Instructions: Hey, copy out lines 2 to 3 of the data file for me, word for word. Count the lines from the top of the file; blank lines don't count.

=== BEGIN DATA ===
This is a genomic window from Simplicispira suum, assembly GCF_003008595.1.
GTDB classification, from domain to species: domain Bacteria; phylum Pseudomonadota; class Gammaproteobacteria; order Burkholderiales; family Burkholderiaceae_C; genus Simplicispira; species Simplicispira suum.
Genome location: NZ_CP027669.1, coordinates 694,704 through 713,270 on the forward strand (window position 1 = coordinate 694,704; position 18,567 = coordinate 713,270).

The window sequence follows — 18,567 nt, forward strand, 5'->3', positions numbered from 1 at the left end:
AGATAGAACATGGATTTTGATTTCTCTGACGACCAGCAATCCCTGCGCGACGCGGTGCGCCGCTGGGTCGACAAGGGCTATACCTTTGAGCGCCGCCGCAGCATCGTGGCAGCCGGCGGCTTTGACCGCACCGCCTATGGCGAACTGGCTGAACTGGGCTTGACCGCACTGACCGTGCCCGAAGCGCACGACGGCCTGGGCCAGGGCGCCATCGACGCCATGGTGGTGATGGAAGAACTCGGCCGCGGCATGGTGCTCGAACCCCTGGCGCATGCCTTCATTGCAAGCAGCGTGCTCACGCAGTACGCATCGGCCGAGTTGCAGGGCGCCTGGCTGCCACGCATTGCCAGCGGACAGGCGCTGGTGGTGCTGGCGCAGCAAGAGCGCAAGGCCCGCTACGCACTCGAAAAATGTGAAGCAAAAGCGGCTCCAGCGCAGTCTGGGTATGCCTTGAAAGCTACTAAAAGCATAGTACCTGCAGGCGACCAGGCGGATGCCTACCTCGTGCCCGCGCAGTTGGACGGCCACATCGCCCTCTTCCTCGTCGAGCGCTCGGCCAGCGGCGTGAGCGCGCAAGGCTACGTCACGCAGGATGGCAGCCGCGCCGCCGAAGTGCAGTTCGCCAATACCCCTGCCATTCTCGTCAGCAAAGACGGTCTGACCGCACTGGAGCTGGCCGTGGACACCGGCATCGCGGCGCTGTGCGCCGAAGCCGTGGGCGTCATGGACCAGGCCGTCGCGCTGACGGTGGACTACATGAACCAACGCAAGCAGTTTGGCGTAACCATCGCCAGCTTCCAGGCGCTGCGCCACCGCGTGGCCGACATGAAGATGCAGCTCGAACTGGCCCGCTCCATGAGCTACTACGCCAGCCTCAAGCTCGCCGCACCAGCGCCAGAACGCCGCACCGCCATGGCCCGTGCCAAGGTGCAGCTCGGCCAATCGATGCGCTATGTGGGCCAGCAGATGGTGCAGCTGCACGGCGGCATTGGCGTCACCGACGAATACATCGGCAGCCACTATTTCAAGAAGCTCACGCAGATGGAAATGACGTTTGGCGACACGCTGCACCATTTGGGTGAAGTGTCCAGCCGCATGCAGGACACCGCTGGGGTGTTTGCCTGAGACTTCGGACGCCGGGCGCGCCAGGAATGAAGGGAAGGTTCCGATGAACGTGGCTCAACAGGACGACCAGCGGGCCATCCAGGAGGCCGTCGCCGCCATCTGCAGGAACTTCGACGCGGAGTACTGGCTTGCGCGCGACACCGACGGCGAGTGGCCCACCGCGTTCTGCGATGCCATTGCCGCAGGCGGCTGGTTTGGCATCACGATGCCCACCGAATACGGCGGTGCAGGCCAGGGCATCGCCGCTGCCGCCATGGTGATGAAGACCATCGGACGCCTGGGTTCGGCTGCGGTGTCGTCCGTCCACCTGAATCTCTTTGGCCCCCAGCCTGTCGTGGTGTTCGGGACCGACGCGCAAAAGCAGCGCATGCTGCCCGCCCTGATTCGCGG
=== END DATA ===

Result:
GTDB classification, from domain to species: domain Bacteria; phylum Pseudomonadota; class Gammaproteobacteria; order Burkholderiales; family Burkholderiaceae_C; genus Simplicispira; species Simplicispira suum.
Genome location: NZ_CP027669.1, coordinates 694,704 through 713,270 on the forward strand (window position 1 = coordinate 694,704; position 18,567 = coordinate 713,270).